The History and Culture of Korea

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Korea started its inhabitance around 700,000 years ago. From its roots, Korean culture took its form from contributing political decisions, a booming economy, and the military conflicts that not only affected Korea, but also the rest of the world. Even with all the external influences that South Korea has fought off, they still stand true to their Confucian ideals.
The Korean language has existed for more than 2,000 years. For hundreds of years, three different forms of Korean used slightly modified Chinese characters for writing. The Korean alphabet did not come about until the mid-15th century, when King Sejong the Great introduced the Hangul phonetic system. This alphabet, known as “The correct sounds for the instruction of the people,” initially intended to be a system common people could use to learn to read and write. The alphabet created as a way to instill cultural unity across the populace. The alphabet, which originally had only twenty-eight letters, was to allow anyone to learn correct pronunciation with just a few hours of study. Hangul, now spelled Hangeul, intended only for most informal writing and literature. A mix of Hangeul and Chinese characters, known as Hanja, is used in academic papers and official documents. The modern Korean alphabet contains fourteen basic consonants and ten basic vowels. There are six Korean dialects spoken in South Korea. The dialects are generally contained with specific provisional boundaries, and not all of them are easily understandable with others.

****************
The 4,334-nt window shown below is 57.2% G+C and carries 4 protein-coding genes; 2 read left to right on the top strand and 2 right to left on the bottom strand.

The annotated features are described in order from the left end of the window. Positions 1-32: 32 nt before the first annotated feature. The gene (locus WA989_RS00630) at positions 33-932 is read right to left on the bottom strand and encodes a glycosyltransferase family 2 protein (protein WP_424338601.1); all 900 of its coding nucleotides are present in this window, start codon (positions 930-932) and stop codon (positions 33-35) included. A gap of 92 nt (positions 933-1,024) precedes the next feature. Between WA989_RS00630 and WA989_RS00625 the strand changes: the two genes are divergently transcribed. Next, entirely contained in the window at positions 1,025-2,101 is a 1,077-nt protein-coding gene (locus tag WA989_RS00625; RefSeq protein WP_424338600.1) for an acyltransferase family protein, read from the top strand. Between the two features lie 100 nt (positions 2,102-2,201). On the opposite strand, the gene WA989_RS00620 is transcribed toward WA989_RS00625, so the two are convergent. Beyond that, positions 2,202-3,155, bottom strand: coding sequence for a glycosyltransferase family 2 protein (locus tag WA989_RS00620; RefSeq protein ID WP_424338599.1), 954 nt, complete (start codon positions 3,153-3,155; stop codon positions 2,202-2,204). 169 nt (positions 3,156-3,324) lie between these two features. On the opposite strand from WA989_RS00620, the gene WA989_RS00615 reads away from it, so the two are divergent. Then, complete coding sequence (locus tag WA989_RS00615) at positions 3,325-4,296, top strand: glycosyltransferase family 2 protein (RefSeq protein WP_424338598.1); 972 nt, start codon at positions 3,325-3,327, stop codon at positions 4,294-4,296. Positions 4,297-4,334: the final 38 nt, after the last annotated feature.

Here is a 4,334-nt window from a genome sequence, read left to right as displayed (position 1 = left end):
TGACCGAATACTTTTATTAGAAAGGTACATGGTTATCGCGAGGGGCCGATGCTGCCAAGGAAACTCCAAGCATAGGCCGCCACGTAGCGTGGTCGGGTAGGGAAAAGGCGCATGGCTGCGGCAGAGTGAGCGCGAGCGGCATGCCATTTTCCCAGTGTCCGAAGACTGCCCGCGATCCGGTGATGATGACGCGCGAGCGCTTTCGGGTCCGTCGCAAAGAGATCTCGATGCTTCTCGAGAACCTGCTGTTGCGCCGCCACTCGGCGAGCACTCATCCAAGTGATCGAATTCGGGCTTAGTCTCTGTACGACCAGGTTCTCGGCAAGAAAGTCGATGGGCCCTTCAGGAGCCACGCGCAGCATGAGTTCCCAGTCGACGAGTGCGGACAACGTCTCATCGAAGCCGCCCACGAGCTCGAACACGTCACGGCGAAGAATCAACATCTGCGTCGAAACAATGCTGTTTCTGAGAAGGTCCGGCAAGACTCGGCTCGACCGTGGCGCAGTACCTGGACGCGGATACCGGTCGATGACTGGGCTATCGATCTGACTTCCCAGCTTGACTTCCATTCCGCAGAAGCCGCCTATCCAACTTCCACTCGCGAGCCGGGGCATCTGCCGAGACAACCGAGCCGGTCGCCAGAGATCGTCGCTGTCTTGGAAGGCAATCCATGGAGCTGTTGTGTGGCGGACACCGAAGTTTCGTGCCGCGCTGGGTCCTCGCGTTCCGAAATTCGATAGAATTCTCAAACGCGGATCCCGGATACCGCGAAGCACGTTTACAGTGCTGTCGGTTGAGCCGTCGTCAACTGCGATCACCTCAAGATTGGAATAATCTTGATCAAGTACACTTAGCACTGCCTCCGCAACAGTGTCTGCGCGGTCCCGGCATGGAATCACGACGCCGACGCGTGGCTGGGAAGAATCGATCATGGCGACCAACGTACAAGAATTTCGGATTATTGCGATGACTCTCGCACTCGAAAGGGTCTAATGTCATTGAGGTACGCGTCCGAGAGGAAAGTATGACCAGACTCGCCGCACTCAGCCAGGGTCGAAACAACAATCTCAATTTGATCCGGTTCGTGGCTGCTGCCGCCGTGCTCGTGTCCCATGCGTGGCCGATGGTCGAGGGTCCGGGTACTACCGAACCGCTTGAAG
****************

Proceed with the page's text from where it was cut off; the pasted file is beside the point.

The impact of Confucian ideals on South Korean society extends to etiquette. According to these ideals, the manner in which a person greets one another depends on the person’s age and social standing in relation to the gr...

... middle of paper ... he would launch “a pre-emptive nuclear strike” against his country's enemies and said he had voided the 1953 armistice that ended the war between North and South Korea. Dismissed as bluster Kim's threats nevertheless were the most menacing in years by any leader. He continued his bellicose tone in March and shut down not only Red Cross hotlines between North and South Korea but also military hotlines (Infoplease).
In conclusion, South Korea’s culture has been defined by contributing political decisions, booming economy, and the military conflicts, which lead to their etiquette and religious practices. South Korea continues to be a traditional Confucian nation and it reflects in their etiquette and family traditions. South Korea will continue to have a thriving economy due to their telecommunications and electronic superiority over the rest of the world.
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